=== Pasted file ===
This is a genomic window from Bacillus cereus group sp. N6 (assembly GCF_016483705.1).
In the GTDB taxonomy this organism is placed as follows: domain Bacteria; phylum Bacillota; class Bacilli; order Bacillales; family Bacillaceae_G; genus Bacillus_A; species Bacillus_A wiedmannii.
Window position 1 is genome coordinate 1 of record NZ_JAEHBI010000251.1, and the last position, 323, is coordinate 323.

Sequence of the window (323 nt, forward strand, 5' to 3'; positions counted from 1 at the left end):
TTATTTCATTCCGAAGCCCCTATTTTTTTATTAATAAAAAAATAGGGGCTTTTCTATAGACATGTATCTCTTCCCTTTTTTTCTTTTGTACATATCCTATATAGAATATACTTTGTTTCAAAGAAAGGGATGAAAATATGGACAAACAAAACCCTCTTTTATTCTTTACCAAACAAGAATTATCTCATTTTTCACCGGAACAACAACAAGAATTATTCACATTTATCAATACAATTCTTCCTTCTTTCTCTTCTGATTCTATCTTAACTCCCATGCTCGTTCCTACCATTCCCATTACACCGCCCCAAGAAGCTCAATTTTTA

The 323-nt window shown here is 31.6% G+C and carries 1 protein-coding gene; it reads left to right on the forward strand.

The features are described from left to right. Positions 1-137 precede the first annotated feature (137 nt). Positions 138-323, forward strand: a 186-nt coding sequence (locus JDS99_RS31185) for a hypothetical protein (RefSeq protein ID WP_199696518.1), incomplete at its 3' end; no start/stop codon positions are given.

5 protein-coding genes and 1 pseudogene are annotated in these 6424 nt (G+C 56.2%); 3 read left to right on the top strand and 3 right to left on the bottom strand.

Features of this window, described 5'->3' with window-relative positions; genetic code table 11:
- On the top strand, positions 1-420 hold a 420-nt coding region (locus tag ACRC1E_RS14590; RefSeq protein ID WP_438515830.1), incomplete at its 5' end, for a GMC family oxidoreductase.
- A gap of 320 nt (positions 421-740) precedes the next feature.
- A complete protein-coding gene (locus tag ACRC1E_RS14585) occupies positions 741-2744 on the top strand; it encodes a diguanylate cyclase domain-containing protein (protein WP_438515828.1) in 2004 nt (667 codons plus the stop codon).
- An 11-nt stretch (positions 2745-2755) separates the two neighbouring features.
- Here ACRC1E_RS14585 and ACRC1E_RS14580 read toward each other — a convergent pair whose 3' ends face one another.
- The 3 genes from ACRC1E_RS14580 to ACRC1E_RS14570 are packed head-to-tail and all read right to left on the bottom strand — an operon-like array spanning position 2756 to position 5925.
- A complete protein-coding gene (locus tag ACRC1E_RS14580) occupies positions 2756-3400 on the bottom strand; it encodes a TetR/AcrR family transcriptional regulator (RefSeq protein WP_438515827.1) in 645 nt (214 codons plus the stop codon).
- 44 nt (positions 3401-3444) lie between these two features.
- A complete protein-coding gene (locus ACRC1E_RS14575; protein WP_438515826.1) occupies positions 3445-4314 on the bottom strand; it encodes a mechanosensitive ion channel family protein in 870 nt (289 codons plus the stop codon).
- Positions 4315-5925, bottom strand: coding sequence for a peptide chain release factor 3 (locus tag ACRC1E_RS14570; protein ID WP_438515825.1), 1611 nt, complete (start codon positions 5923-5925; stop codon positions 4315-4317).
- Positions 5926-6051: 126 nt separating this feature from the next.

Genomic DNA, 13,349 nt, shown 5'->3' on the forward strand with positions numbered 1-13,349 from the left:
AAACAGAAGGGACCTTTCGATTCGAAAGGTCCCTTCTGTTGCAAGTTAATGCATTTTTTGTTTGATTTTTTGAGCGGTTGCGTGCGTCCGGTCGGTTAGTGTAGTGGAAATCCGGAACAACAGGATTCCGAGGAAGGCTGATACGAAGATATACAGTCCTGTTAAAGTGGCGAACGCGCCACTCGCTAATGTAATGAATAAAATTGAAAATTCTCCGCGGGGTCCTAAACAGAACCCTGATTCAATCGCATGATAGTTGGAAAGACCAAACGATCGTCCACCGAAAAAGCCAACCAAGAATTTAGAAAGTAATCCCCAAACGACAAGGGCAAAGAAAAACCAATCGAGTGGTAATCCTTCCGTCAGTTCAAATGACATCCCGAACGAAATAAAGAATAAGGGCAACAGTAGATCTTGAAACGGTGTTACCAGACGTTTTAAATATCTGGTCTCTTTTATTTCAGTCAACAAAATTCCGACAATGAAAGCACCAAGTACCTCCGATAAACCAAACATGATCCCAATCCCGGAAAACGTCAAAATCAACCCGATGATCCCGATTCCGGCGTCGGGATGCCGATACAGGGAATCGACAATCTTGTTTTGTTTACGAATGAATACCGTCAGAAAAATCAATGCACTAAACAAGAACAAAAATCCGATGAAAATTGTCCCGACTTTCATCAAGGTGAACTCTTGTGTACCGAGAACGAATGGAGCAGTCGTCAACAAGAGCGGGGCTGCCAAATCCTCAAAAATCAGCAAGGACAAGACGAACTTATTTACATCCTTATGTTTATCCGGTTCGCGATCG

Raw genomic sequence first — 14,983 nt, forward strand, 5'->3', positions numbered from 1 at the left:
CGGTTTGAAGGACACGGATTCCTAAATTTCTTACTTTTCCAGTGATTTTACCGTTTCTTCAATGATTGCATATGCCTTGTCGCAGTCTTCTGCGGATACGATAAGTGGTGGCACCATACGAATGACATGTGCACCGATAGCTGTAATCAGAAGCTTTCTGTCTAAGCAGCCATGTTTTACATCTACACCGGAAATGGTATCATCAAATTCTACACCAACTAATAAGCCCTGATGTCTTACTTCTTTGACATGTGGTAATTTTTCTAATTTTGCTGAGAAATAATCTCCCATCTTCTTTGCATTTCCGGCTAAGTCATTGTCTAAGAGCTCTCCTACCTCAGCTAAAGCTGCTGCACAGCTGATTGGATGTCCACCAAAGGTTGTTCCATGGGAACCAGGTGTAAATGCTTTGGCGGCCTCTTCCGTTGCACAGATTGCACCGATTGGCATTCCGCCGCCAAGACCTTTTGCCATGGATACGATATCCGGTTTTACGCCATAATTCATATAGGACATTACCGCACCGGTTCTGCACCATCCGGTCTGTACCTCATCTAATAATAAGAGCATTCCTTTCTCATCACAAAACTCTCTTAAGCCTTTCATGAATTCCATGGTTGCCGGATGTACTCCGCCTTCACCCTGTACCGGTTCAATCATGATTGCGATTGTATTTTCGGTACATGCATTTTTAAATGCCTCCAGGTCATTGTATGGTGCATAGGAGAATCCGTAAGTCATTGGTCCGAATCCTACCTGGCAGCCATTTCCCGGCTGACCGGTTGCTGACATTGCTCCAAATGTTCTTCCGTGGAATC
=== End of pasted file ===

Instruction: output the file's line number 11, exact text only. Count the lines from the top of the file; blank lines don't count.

- A gap of 320 nt (positions 421-740) precedes the next feature.